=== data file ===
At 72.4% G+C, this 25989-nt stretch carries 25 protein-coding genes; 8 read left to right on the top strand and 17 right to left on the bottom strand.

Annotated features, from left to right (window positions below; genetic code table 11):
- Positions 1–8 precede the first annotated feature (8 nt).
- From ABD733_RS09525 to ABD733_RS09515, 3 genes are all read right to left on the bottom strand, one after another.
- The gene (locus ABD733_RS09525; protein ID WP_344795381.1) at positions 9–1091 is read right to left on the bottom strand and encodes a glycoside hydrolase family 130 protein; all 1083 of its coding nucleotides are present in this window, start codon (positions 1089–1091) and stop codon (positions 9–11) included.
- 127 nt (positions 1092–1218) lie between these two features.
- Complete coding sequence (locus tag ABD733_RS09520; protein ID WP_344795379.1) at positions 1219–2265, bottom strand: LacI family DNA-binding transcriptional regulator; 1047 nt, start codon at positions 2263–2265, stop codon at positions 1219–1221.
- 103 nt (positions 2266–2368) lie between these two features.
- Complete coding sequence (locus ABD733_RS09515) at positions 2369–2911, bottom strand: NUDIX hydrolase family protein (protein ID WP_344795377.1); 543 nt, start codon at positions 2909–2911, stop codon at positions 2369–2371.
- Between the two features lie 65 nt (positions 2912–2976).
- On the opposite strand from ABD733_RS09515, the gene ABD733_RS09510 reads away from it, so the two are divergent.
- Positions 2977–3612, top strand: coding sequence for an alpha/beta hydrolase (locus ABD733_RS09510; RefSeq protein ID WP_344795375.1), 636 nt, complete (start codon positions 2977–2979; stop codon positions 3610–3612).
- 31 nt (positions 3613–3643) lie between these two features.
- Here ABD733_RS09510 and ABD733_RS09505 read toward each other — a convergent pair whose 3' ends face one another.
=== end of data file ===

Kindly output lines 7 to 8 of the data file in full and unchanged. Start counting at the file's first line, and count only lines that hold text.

- Complete coding sequence (locus tag ABD733_RS09520; protein ID WP_344795379.1) at positions 1219–2265, bottom strand: LacI family DNA-binding transcriptional regulator; 1047 nt, start codon at positions 2263–2265, stop codon at positions 1219–1221.
- 103 nt (positions 2266–2368) lie between these two features.